Carl Trueman spends about 15 minutes interviewing J. I. Packer, asking him questions about how he came to faith in Christ, how he was introduced to the Puritans, and the influence Martyn Lloyd-Jones. Packer’s favorite Puritan writers are John Owen, Richard Baxter, and John Bunyan. Trueman’s final question is to ask Packer what advice he would give young men who are beginning to set out for a life of ministry.
Packer makes one statement that is striking. He tells young men to dig deep, and to expect to find resistance within the church, because the church is generally superficial, and superficiality doesn’t always recognize itself, nor see it’s need to go deeper.
Excellent article on the Gospel Coalition website by Jen Wilken on how we should understand when Bible studies do not have a transforming effect on us.
“When all your favorite preachers are gone, and all their books forgotten, you will have your Bible. Master it. Master it.” — John Piper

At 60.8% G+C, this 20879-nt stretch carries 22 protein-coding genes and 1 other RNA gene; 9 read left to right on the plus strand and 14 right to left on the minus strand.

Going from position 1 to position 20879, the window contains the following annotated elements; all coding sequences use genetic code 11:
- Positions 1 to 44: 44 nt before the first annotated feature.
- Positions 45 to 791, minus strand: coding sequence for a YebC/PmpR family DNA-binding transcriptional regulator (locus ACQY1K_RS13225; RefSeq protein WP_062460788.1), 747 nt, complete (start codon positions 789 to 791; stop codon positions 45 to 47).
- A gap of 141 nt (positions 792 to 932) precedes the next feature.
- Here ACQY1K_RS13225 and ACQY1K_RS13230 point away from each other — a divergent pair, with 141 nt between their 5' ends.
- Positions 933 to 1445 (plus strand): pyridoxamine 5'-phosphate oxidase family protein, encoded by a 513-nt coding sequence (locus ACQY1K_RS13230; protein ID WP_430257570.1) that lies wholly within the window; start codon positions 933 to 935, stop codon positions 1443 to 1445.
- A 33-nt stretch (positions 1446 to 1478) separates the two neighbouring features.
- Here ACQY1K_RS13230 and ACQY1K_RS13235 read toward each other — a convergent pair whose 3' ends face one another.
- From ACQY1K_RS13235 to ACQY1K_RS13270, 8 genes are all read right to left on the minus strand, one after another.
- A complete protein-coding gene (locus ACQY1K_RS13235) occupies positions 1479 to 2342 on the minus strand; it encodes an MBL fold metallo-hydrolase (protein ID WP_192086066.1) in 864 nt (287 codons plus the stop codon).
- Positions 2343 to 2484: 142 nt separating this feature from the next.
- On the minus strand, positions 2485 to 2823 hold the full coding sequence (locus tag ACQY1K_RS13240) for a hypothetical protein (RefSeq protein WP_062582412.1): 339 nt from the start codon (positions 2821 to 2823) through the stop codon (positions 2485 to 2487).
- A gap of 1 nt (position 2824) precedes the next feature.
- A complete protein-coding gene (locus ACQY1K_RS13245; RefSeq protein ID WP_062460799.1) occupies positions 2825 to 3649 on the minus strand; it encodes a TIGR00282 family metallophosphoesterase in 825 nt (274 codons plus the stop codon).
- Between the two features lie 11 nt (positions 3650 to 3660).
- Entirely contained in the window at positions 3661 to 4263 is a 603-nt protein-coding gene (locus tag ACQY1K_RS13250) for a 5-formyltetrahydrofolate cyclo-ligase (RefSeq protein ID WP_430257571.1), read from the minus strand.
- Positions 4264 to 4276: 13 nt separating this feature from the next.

There is no deficit in the ministry of the Word. If our exposure to it fails to result in transformation, particularly over the course of years, there are surely only two possible reasons why: either our Bible studies lack true converts, or our converts lack true Bible study.
I believe the second reason is more accurate than the first. Much of what passes for Bible study in Christian bookstores and church resource libraries just isn’t: while it may educate us on a doctrine or a topic, it does little to further our Bible literacy. And left to our own devices, we pursue a host of unsavory (and un-transformative) self-constructed approaches to “spending time in the Word.”
You can read it here.